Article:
Comfortably Crafting


            Like everything else when the grumpiness sets in, crafting takes a back seat while I hold onto my sanity so it’s nice to see my latest piece completed.   It’s been sitting on the coffee table for the last few months and although I attempted a knot here and there, I couldn’t build up the enthusiasm or creativity to play with the string.

          Over the last week or so the creativity has come back, and yesterday I finally found the confidence to glue down the ends and attach the mirror.

          Until recently I hadn’t thought of myself as a crafter, I just like making things.  I was talking to Eldest Daughter the other day and she said I’m a “Gardener“, I argued that I’m not very good at it, but she pointed out that if I was going running, no matter how good or bad I was, I would be classed as a runner, and so because I am actively looking after my flowerbeds, even though they are just a tiny section of Ma Nature’s world, that makes me a Gardener.

          I’m not one for fitting into a particular description or category, but I knit, I knot, I sew, and I’m a a general maker of many things.  The category of Crafter is so broad that I could easily slot in there somewhere and still have room to move around inside… So I guess I’m a crafter.

          One thing I most definitely am not is an organiser, I very often give off the appearance of being organised, simply because I’m so scatty that I have to concentrate on doing the right things at the right time.  I’m a creature of habit, I do the same things over and over again, the same things in the same order.  One task has to be completed before the next is reached.  In this way if my magpie mind flits off to a shiny thought elsewhere, I can return to the job in hand and follow it through in order to see where I left off, and what comes next. 

          Even something as simple as breakfast time has to follow a routine… Get up, take tablets out of my bag and take my first tablets with a glass of water, then the other tablets get put on the counter next to the kettle.  I have to wait half hour between my first tablets and my second or my coffee, which of course gives time for my mind to wander off elsewhere, but those tablets have to stay on the counter until I take my second tablet, and have my caffeine coffee, then they’re allowed to go back into my handbag until the next morning.  If I’m away somewhere, let’s say staying at a hotel where I have to leave the room tidy and the pills go back into my handbag while I go downstairs for breakfast, then that’s it… The routine is broken and the second pill very often just sits forgotten in my handbag to confuse me later in the week when I’ve got too many left, and then it dawns on me why I haven’t been feeling so well.

          Last Christmas I was asked to help organise the “Christmas Craft Fayre” by a crafting friend.  Part of me was horrified at the thought, but part of me was so disappointed at the cancellation of the Fayre I’d booked a table at that I shocked even myself and said yes.

          My Nana always told me that I could do anything I wanted to… I just had to want it enough.

          My Craft Friend was to be the organising half of the team, playing to her strengths, and I was to bring my strengths… My imagination and talking to people skills.  Somehow we achieved an amazingly successful Christmas Fayre.   I set us up a Facebook group to help keep the crafters in touch and smiling, I made posters and shouted about the Fayre to anyone and everyone who would listen, and my Craft Friend pulled everything together for the Grand Christmas Fayre.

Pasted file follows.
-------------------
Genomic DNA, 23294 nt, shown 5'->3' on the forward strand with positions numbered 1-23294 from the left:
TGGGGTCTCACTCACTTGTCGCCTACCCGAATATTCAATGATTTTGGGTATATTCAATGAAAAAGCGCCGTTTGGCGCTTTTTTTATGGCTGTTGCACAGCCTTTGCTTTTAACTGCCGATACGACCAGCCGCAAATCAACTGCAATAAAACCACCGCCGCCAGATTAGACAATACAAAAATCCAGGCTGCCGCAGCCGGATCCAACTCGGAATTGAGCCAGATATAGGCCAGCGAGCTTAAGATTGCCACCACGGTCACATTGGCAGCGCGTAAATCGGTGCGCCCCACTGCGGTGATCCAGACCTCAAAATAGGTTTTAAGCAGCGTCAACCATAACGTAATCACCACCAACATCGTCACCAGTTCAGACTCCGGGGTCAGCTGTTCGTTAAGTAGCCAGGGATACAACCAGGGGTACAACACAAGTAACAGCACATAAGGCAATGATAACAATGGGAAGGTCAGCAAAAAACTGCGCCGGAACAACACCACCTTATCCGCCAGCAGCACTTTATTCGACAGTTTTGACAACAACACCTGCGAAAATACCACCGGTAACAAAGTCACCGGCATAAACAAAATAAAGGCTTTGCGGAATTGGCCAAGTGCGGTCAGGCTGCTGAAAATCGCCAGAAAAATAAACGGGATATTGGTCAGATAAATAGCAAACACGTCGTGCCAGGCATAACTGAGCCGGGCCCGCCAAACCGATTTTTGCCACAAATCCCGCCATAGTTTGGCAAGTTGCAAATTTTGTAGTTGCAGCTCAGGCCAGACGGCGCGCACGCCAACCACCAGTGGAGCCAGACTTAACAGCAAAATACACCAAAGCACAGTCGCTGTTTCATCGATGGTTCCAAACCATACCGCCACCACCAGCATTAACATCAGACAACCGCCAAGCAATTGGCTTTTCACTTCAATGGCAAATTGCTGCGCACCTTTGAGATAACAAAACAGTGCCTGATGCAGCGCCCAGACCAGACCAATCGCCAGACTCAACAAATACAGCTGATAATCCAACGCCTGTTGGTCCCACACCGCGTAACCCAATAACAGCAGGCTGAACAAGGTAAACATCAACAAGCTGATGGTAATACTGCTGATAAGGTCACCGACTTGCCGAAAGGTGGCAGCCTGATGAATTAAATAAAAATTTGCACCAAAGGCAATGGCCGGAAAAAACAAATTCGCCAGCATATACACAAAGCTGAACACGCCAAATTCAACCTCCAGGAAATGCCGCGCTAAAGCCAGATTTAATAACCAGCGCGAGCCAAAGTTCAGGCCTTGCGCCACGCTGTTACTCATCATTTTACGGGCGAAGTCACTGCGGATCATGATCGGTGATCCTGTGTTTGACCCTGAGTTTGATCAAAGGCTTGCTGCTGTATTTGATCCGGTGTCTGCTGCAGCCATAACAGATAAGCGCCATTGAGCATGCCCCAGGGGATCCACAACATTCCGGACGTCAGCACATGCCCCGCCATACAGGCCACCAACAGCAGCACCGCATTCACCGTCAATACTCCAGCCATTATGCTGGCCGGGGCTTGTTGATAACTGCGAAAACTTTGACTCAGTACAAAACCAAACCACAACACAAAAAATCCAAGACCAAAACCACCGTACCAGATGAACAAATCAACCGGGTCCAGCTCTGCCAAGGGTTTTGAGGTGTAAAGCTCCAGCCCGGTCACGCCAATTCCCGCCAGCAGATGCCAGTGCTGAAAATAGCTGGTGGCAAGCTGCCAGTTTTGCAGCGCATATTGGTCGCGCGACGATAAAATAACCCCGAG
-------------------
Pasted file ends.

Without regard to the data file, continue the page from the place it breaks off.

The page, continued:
My Nana was right, I really wanted the Craft Fayre, and we pulled it off. However, my poor little grey cells were so over stretched that the rest of my world wasn’t coping so well so I had to take a few steps back and re-group. .

          I wouldn’t have missed the joint organising of the Christmas Fayre for the world, it was a great experience and I made loads of new friends but my poor marbles… That’s another story…

          I decided no more organising, I would revert back to just being a crafter at a craft fayre, the Facebook group had extended to a second site for selling, and I couldn’t keep up with all the rules and regulations to keep everything legal so I took a step back there too… Just to the basic page of “show and tell”… Keep it simple, keep it smiling.

          The crafting still goes on… I’ve found a little shop where they will sell my knotting, minus a little commission per sale.   I took on a few repeat orders, but found I didn’t enjoy making the same thing over and over again so now I don’t take orders, I just let my fingers play with the string and see what they come up with.

          I can make what I feel like, sell a couple of bits at the shop to cover my costs, and then at the end of the year spend a day at a Christmas Craft Fayre.

          Once again, crafting has become comfortable. 

                     More from before: A little peek further into the world that I’ve “Created“.

The Cafe

          On one of my internal career moves around the supermarket I work for, I worked for about two years in the cafe.  We used to have a job rota, I smile here at the memory of listing one of my jobs on my CV… “maintaining a clean and healthy eating environment and operating dishwashing machinery” (cleaning tables and washing dishes). 

          I pulled the early shift, I was almost always up before the sun and in the cafe by 6am cooking up the bacon, sausages, and other delicacies which make up a good old fashioned English breakfast.  The next member of staff started at 7am to help set things up and the full morning staff arrived for 8am to open the cafe.

          Once 8am arrived, we would all move into position on the rota.  One person on the till, one on coffees, one on hot food, another on cooking, and finally one on tables.  We made a good team, we were a motley bunch, everyone had their strengths… And their weaknesses… And we all looked after each other.

          I remember I didn’t like to work on the till position, not because of the money responsibility, or the customer contact, I didn’t like it because of the air conditioning.  Because of the hot food and cooking, the thermostat on the air-con was always turned down quite low and one of the air vents was just above the till.  Sitting on the chair next to the till I would be permanently in a cold draft… You can imagine, my “Rheumatism” used to object strongly.  After I had spent a cold morning sitting in a draft, I would spend the rest of the day like a granny with my legs wrapped in a wooly blanket to avoid taking more pain killers.

          I used to laugh at some of the other ladies, the ones who were “those women” at “that” time of life.  The ones with the hot flushes, who used to avoid working on hot food at all costs.  But of course, also the ones who were always happy to swap with me on the till.

          “Hot food” consisted of a giant hotplate in front of you with hot cupboards underneath, and two small hotplates behind you to cook fried eggs on.   As the name suggests, it was hot, busy and hot, but I used to stand in close against the heated cupboard to let the heat seep right into my bones, and I don’t remember a time when my right hand was so comfortable as when plating up breakfasts under the heated lamps.  We were a very popular cafe, and there would be a constant queue of people wanting breakfast until 11am when breakfast stopped and you changed over to the lunch menu.